Many organizations believe that if they’re complying with HIPAA they’re doing enough.  Unfortunately, this isn’t the case.  As Tayengco says: “Many healthcare organizations mistakenly believe that HIPAA compliance is a checkbox, and once infrastructure is configured, it is ‘all set’ or somehow guarantees the security of their environment.  However, even following both HIPAA and NIST guidelines is not enough; these recommendations can take years to catch up to new technology shifts.”

There are plenty of steps healthcare businesses should take beyond HIPAA to protect their data.  For example, Tayengco recommends encryption.  Encrypting your health records, medical records and other data is a (relatively) small step that is a big step towards protecting against a breach.

Training Employees

With the adoption of healthcare information technology still in its early stages, employees are still getting used to it.  Policies and procedures need to change to accommodate the digitization of patient records.  But just making new policies only goes so far without proper training.

Make sure to train your employees, both new and old, on new data security procedures.  Robert C. Covington at Computerworld likens it to putting together a bike without instructions: “Unless you happen to be an engineer, attempting this will result in a string of expletives, and a disappointed kid.”  To put this in perspective, Kelly Jackson Higgins notes that 36% of data breaches occurred because of an unintentional employee act.  Such an act is usually avoidable, and proper training goes a long way towards avoiding those kinds of mistakes.

Paper Records

Yes, not every problem lies in your health information technology.  Sometimes, you need to look at something a little old-school to keep your data safe.  You may have the most secure EMR and EHR system in the world, but ignoring paper record security can just as easily lead to a data breach.  The security of your paper records goes hand-in-hand with proper training, as paper records resulting in a breach can occur from a lack of training.  For example: leaving a file open on the front desk, or, even worse, leaving records out in the open unlocked.  Despite your digital data being the most easily accessible by hackers, you can’t forget about securing good ol’ fashioned paper records as long as you have them.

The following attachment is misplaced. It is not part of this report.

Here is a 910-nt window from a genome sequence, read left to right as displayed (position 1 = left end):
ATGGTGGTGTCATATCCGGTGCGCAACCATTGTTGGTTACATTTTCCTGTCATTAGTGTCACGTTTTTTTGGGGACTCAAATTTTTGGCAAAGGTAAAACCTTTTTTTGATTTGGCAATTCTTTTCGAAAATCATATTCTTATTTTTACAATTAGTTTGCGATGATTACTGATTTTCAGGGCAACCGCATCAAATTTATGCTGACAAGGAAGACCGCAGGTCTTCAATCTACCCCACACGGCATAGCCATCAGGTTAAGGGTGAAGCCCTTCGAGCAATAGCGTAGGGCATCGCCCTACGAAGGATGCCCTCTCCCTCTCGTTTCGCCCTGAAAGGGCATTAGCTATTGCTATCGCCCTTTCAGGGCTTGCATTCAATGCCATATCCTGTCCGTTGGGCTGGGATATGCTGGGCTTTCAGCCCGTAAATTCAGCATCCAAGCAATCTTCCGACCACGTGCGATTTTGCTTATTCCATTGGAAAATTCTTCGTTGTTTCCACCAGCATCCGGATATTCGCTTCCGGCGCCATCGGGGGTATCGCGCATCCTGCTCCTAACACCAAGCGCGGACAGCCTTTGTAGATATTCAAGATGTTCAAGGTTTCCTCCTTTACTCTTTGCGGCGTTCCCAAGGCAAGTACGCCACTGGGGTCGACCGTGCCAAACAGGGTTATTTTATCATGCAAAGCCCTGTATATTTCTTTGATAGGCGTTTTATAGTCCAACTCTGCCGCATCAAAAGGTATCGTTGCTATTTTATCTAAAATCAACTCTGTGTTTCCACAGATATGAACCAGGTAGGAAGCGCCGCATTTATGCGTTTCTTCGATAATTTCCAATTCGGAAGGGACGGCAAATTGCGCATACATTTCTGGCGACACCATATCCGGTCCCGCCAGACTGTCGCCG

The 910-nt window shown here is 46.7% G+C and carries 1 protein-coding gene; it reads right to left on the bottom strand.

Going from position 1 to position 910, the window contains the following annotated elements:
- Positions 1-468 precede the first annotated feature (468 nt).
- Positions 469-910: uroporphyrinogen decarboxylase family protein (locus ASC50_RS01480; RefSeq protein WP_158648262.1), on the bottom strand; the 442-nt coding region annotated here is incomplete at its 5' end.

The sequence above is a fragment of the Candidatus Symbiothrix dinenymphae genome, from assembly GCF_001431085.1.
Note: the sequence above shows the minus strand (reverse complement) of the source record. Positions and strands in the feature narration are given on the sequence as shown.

Although these strategies will drastically reduce the likelihood of a data breach, the reality is that owning any kind of valuable data carries inherent risk.  Cyberexpert Jim Lewis says that you have to “Think of it as a continuum of risk.  You can do nothing, and you’re at 100% risk.  Or you can do a lot and you can get the risk down to 10% to 15%.”

Now don’t fret healthcare businesses; there’s still good news.  According to studies done by security rating firm BitSight, healthcare information security has improved of late.  Comparing the average security ratings for the healthcare industry from 2015 to 2016, the industry as a whole improved by 5%.  Clearly, the industry is becoming more proactive about reducing data breaches.  Hackers beware; the industry won’t be vulnerable for much longer.